“You miss 100 percent of the shots you never take.”
ENI Engineering specialise in sheet metal and general fabrication. The factory has 26 distinct stations or processes, and a job can go through any combination of them in pretty much any order. ENI also have 35 staff, who in many cases are able to work on a number of different machines. In addition, some staff specialise in specific products that regularly run through the factory.
There is a night shift that starts at 4pm and runs through to 2am, and depending on demand there could be any combination of machines running at night, or over the weekend.
All this was originally managed by one person, who had to work ridiculous hours to hang it all together.
"I have a job that has to be out next Friday and it has to go through nine processes: can I get it done?". John Down, the owner, was cautious about implementing a system, and so queried colleagues about their experience in capacity planning. Most of them stated that they had tried off-the-shelf systems, but that they either didn't work, or were too hard to operate, so therefore were rarely used. That's when John came to Jolly Good.
ENI's system is called EPIC. Taking over every aspect of the business is rarely a viable option, as it creates too big a risk to the business. As a result, we look at the business with the company and determine what the biggest stress point is; we then work out what needs to happen in order to relieve it. In ENI's case it was capacity planning.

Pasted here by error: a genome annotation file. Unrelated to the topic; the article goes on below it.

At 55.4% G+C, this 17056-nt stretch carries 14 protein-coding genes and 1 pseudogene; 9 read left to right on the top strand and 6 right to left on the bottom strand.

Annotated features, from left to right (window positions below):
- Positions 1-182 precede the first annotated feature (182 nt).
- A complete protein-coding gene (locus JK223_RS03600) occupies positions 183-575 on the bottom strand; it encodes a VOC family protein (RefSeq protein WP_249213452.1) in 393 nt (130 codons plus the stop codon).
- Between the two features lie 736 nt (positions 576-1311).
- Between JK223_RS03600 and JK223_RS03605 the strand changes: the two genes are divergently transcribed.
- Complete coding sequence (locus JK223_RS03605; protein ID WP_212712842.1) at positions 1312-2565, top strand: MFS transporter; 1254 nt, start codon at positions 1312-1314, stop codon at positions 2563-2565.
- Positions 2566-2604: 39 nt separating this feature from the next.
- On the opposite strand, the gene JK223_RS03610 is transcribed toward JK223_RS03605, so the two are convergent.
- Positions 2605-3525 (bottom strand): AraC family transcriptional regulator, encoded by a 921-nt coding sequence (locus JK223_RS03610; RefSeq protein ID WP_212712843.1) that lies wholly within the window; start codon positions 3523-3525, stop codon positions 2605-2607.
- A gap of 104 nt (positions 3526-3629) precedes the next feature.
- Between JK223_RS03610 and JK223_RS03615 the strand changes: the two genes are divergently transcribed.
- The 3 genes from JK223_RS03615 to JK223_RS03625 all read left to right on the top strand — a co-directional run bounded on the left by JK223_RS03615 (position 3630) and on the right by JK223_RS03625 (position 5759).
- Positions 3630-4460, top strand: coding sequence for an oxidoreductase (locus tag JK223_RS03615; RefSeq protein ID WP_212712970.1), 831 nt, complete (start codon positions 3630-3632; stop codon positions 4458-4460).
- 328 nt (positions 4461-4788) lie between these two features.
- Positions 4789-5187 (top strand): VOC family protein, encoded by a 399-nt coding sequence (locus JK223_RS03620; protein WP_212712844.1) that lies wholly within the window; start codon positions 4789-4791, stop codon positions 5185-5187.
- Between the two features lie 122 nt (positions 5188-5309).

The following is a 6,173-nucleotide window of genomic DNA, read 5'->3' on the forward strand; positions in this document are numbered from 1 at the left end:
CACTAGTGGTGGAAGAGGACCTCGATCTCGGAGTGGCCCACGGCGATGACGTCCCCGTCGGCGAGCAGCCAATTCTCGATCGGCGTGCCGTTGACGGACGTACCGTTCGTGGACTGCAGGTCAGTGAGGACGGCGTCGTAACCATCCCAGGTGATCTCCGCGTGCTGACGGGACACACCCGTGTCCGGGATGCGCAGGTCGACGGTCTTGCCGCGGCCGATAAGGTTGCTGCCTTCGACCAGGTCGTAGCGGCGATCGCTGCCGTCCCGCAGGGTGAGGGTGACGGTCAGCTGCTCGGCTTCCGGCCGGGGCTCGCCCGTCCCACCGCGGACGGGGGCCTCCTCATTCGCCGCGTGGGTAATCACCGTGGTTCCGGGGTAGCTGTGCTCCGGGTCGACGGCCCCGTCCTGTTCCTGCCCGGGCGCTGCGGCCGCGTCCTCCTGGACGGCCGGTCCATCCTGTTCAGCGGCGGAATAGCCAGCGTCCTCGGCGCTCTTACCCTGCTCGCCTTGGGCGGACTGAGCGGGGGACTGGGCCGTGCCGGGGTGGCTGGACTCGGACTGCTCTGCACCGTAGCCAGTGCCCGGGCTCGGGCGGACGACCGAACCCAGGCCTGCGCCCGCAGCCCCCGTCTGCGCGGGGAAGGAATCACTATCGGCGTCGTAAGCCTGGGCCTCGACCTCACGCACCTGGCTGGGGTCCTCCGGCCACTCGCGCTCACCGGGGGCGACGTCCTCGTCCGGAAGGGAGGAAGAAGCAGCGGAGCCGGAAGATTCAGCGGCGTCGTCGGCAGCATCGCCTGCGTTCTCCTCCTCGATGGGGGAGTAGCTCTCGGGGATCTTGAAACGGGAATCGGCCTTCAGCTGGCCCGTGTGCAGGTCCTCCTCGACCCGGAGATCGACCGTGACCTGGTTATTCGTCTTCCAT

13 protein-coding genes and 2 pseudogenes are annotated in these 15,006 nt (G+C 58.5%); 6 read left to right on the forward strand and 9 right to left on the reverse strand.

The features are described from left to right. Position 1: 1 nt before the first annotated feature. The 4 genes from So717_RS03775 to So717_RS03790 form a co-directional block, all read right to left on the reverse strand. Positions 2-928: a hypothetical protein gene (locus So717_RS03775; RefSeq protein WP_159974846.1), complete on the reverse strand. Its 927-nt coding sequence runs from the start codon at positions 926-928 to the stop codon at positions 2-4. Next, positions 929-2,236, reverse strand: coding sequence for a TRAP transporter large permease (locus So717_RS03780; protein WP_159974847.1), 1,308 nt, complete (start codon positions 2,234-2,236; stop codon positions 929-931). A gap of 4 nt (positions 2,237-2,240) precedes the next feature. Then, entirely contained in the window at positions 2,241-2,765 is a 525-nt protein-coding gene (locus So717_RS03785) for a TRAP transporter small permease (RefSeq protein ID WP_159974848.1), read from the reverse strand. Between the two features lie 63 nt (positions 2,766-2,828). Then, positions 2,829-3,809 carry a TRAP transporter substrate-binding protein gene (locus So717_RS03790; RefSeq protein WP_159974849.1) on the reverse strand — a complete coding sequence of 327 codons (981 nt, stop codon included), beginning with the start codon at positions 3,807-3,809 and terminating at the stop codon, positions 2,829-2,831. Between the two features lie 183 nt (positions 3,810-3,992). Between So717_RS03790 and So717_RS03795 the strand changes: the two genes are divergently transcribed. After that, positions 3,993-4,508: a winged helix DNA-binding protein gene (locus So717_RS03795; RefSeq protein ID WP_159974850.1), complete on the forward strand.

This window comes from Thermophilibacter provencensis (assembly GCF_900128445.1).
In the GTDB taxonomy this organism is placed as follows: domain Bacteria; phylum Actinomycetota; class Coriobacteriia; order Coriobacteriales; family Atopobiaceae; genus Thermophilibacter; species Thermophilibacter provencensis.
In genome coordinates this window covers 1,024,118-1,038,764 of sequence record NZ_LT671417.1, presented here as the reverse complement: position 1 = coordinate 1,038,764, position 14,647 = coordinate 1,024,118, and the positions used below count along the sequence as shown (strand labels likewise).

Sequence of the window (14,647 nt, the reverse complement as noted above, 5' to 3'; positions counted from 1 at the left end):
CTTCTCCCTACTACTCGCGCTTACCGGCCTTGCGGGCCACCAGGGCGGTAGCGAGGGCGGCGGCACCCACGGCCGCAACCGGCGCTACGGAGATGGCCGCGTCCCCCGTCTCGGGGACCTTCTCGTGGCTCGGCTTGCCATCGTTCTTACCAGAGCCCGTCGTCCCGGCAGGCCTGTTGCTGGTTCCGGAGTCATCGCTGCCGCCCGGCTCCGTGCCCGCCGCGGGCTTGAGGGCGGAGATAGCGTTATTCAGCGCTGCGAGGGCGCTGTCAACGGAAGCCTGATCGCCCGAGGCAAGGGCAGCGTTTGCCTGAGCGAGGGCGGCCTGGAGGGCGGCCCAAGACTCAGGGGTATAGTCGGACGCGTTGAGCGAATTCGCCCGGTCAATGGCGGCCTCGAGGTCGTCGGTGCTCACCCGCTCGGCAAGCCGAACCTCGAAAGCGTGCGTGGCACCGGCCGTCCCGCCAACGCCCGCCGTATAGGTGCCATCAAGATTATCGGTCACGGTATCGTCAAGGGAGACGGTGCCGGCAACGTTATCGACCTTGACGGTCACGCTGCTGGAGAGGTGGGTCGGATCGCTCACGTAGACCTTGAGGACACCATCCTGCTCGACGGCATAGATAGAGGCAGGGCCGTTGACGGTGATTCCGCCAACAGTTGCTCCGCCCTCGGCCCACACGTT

To provide a capacity plan for a job, we needed to know its routing (which processes it was going to need, and how long each would take). ENI had that information in a database already, so we decided to extract the information in real time into EPIC, and go from there. We debated for a while what the correct time base was for the planning, and decided it was a shift: there were three shifts a day, morning, afternoon and night. After two months of using the system, ENI realised that they really only managed the capacities on a daily basis, so EPIC was changed to reflect that.
Soon after going live with the capacity planning, we realised that we needed to see how long a job had spent in each process. We decided that the best method would be to replace the existing time kiosks and record the information in EPIC, and then send it from there to ENI's old system.
There are many different ways to measure success. In the case of EPIC, we knew we had done a good job when Shanon was able to take three weeks off. He hadn't had a holiday for three years, apart from the days when the factory was shut down. He was starting each day at 4am to get the day sheet organised for the team who started work at 7am. The problem of managing production at ENI is very complex, with short bespoke production runs, and an absolute commitment to meet customer delivery expectations. The task required a very high intellect, coupled with a complete grasp of every job and every client situation.
There were now four or five people who could run the factory as needed. ENI have a system that gives an overview of what is happening in the factory, and where the bottlenecks are occurring. They have the information to make the necessary scheduling and prioritising decisions.
The production picture was created by working with Shanon: he articulated what was needed. It was an iterative process, and very personal. Each version provided the wisdom to create a better one. We are currently working with the ENI management team to determine the next step, with the ultimate goal being to manage everything within EPIC.